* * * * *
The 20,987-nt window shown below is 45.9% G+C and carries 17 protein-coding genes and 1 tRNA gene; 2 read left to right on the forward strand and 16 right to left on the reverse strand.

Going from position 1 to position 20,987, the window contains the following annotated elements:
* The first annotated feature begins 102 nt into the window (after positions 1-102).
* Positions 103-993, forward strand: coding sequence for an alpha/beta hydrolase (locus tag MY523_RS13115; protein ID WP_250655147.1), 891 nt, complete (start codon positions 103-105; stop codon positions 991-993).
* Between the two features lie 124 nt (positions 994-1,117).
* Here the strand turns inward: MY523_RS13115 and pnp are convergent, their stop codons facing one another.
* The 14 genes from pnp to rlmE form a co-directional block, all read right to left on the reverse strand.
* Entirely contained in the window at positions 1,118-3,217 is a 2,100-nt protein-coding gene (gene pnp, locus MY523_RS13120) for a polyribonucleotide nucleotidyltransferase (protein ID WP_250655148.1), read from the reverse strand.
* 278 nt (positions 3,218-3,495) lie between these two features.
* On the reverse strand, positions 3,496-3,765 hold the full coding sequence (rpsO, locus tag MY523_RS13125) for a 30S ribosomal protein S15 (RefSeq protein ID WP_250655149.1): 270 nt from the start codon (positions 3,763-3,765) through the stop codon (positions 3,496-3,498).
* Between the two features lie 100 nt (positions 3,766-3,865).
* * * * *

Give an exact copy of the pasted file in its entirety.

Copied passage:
The 20,987-nt window shown below is 45.9% G+C and carries 17 protein-coding genes and 1 tRNA gene; 2 read left to right on the forward strand and 16 right to left on the reverse strand.

Going from position 1 to position 20,987, the window contains the following annotated elements:
* The first annotated feature begins 102 nt into the window (after positions 1-102).
* Positions 103-993, forward strand: coding sequence for an alpha/beta hydrolase (locus tag MY523_RS13115; protein ID WP_250655147.1), 891 nt, complete (start codon positions 103-105; stop codon positions 991-993).
* Between the two features lie 124 nt (positions 994-1,117).
* Here the strand turns inward: MY523_RS13115 and pnp are convergent, their stop codons facing one another.
* The 14 genes from pnp to rlmE form a co-directional block, all read right to left on the reverse strand.
* Entirely contained in the window at positions 1,118-3,217 is a 2,100-nt protein-coding gene (gene pnp, locus MY523_RS13120) for a polyribonucleotide nucleotidyltransferase (protein ID WP_250655148.1), read from the reverse strand.
* 278 nt (positions 3,218-3,495) lie between these two features.
* On the reverse strand, positions 3,496-3,765 hold the full coding sequence (rpsO, locus tag MY523_RS13125) for a 30S ribosomal protein S15 (RefSeq protein ID WP_250655149.1): 270 nt from the start codon (positions 3,763-3,765) through the stop codon (positions 3,496-3,498).
* Between the two features lie 100 nt (positions 3,766-3,865).